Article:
I have been asked on several occasions both by members of the media and private individuals about whether I was concerned that with Justice Stevens’ retirement there will be no Protestants on the Supreme Court unless President Obama nominates one to replace Stevens. With Justice Stevens’ resignation there are now six Roman Catholics and two Jews on the Supreme Court. My answer to the question is: First, no, it does not bother me, and it shouldn’t bother any American. Second, the question itself is un-American. Let me hasten to add I am not in any way, shape or form, challenging the patriotism of anyone who asks such a question. It is simply that the question itself is alien to our system of government. Article VI of the Constitution of the United States says, “No religious Test shall ever be required as a Qualification to any office or public Trust under the United States.”
This constitutional prohibition of any religious test for office was put there by our founding fathers because of bitter experience of religious discrimination both in England and in some of the American state governments. The question of a person’s religious faith, or lack thereof, should be irrelevant to their qualification to serve on the Supreme Court or in any other political office–federal, state or local. This is particularly true when you are dealing with a judge. In our system of government, judges are to interpret the law as it is, not as they might like for it to be. As current Chief Justice Roberts said in his confirmation hearings, “Judges and justices are servants of the law, not the other way around. Judges are like umpires. Umpires don’t make the rules; they apply them.” Consequently, justices and judges must consciously seek to set aside their personal religious and moral convictions when playing their role as judicial umpires.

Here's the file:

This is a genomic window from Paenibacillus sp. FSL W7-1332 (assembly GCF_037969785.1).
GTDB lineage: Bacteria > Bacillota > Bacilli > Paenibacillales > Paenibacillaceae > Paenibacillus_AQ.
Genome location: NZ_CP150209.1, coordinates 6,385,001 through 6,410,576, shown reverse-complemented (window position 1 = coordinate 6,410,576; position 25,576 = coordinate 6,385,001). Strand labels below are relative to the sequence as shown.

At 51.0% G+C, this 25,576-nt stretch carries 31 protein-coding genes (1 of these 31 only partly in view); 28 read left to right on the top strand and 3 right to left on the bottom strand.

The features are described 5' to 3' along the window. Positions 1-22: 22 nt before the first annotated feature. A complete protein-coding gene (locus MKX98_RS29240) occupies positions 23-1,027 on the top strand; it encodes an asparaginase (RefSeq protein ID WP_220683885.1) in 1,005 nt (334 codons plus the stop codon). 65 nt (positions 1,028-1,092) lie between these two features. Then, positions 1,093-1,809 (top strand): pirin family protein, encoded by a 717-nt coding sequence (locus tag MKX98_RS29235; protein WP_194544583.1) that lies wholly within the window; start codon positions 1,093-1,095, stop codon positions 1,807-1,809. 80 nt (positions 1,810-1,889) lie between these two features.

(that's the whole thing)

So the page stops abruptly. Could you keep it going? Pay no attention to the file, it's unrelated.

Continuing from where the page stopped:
Whereas candidates for political office, such as governor, senator or president, are free to share their moral and religious convictions concerning what laws should be enacted if they were to be elected, justices and judges do not have that privilege.
As a Baptist, I strongly support the constitutional ban on any religious test for office. The question of a person’s religious affiliation, or lack thereof, should be that person’s private business, unless they volunteer the information, or they use their religious belief as a resource in making their case for elected office. Such religious affiliation, or lack thereof, is utterly irrelevant when considering the qualifications for a Supreme Court justice or federal judge.